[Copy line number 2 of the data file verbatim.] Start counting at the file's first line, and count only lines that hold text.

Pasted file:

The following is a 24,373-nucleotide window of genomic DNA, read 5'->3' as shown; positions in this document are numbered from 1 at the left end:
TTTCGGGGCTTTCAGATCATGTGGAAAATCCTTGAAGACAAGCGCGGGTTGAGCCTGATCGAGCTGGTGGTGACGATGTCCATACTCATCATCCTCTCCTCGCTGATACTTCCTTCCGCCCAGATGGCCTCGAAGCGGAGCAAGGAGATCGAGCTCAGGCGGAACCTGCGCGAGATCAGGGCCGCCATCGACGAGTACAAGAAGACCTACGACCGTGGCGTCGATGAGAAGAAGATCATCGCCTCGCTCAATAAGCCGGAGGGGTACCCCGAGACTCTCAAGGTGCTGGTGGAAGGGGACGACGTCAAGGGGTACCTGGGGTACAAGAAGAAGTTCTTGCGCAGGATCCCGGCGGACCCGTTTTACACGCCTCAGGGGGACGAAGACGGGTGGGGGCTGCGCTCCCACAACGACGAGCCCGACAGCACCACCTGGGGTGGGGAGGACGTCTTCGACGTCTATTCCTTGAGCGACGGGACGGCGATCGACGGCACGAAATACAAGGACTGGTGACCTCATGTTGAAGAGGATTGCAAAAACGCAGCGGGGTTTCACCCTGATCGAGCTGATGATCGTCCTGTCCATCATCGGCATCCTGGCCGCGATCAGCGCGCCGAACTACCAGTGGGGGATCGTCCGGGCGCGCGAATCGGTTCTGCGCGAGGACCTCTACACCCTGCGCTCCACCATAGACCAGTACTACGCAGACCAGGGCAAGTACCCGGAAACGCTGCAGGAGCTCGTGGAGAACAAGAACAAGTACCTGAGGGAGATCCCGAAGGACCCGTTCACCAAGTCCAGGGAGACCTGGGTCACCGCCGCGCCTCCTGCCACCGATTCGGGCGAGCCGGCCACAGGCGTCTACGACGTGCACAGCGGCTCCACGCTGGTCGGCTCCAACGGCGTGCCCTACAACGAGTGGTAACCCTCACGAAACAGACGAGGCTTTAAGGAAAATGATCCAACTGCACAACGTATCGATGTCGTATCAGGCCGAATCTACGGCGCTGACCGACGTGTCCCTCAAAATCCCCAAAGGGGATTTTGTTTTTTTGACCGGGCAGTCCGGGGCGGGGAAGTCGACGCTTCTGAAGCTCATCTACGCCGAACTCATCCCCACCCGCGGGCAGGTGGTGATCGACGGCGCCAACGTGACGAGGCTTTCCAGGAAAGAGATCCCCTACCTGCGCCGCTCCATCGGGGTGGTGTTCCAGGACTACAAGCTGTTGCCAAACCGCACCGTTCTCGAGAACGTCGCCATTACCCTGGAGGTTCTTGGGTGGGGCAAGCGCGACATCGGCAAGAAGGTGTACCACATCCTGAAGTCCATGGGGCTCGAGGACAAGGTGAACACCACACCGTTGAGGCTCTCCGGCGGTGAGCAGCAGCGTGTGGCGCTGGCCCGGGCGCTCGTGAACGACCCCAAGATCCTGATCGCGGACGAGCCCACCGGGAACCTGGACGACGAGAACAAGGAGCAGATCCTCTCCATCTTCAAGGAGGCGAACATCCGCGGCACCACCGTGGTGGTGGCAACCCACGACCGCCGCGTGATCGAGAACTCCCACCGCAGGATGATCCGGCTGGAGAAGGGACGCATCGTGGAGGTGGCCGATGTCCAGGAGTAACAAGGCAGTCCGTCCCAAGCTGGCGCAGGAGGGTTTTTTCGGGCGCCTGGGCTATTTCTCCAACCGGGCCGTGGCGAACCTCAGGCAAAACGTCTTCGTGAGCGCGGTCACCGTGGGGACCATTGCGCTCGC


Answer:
TTTCGGGGCTTTCAGATCATGTGGAAAATCCTTGAAGACAAGCGCGGGTTGAGCCTGATCGAGCTGGTGGTGACGATGTCCATACTCATCATCCTCTCCTCGCTGATACTTCCTTCCGCCCAGATGGCCTCGAAGCGGAGCAAGGAGATCGAGCTCAGGCGGAACCTGCGCGAGATCAGGGCCGCCATCGACGAGTACAAGAAGACCTACGACCGTGGCGTCGATGAGAAGAAGATCATCGCCTCGCTCAATAAGCCGGAGGGGTACCCCGAGACTCTCAAGGTGCTGGTGGAAGGGGACGACGTCAAGGGGTACCTGGGGTACAAGAAGAAGTTCTTGCGCAGGATCCCGGCGGACCCGTTTTACACGCCTCAGGGGGACGAAGACGGGTGGGGGCTGCGCTCCCACAACGACGAGCCCGACAGCACCACCTGGGGTGGGGAGGACGTCTTCGACGTCTATTCCTTGAGCGACGGGACGGCGATCGACGGCACGAAATACAAGGACTGGTGACCTCATGTTGAAGAGGATTGCAAAAACGCAGCGGGGTTTCACCCTGATCGAGCTGATGATCGTCCTGTCCATCATCGGCATCCTGGCCGCGATCAGCGCGCCGAACTACCAGTGGGGGATCGTCCGGGCGCGCGAATCGGTTCTGCGCGAGGACCTCTACACCCTGCGCTCCACCATAGACCAGTACTACGCAGACCAGGGCAAGTACCCGGAAACGCTGCAGGAGCTCGTGGAGAACAAGAACAAGTACCTGAGGGAGATCCCGAAGGACCCGTTCACCAAGTCCAGGGAGACCTGGGTCACCGCCGCGCCTCCTGCCACCGATTCGGGCGAGCCGGCCACAGGCGTCTACGACGTGCACAGCGGCTCCACGCTGGTCGGCTCCAACGGCGTGCCCTACAACGAGTGGTAACCCTCACGAAACAGACGAGGCTTTAAGGAAAATGATCCAACTGCACAACGTATCGATGTCGTATCAGGCCGAATCTACGGCGCTGACCGACGTGTCCCTCAAAATCCCCAAAGGGGATTTTGTTTTTTTGACCGGGCAGTCCGGGGCGGGGAAGTCGACGCTTCTGAAGCTCATCTACGCCGAACTCATCCCCACCCGCGGGCAGGTGGTGATCGACGGCGCCAACGTGACGAGGCTTTCCAGGAAAGAGATCCCCTACCTGCGCCGCTCCATCGGGGTGGTGTTCCAGGACTACAAGCTGTTGCCAAACCGCACCGTTCTCGAGAACGTCGCCATTACCCTGGAGGTTCTTGGGTGGGGCAAGCGCGACATCGGCAAGAAGGTGTACCACATCCTGAAGTCCATGGGGCTCGAGGACAAGGTGAACACCACACCGTTGAGGCTCTCCGGCGGTGAGCAGCAGCGTGTGGCGCTGGCCCGGGCGCTCGTGAACGACCCCAAGATCCTGATCGCGGACGAGCCCACCGGGAACCTGGACGACGAGAACAAGGAGCAGATCCTCTCCATCTTCAAGGAGGCGAACATCCGCGGCACCACCGTGGTGGTGGCAACCCACGACCGCCGCGTGATCGAGAACTCCCACCGCAGGATGATCCGGCTGGAGAAGGGACGCATCGTGGAGGTGGCCGATGTCCAGGAGTAACAAGGCAGTCCGTCCCAAGCTGGCGCAGGAGGGTTTTTTCGGGCGCCTGGGCTATTTCTCCAACCGGGCCGTGGCGAACCTCAGGCAAAACGTCTTCGTGAGCGCGGTCACCGTGGGGACCATTGCGCTCGC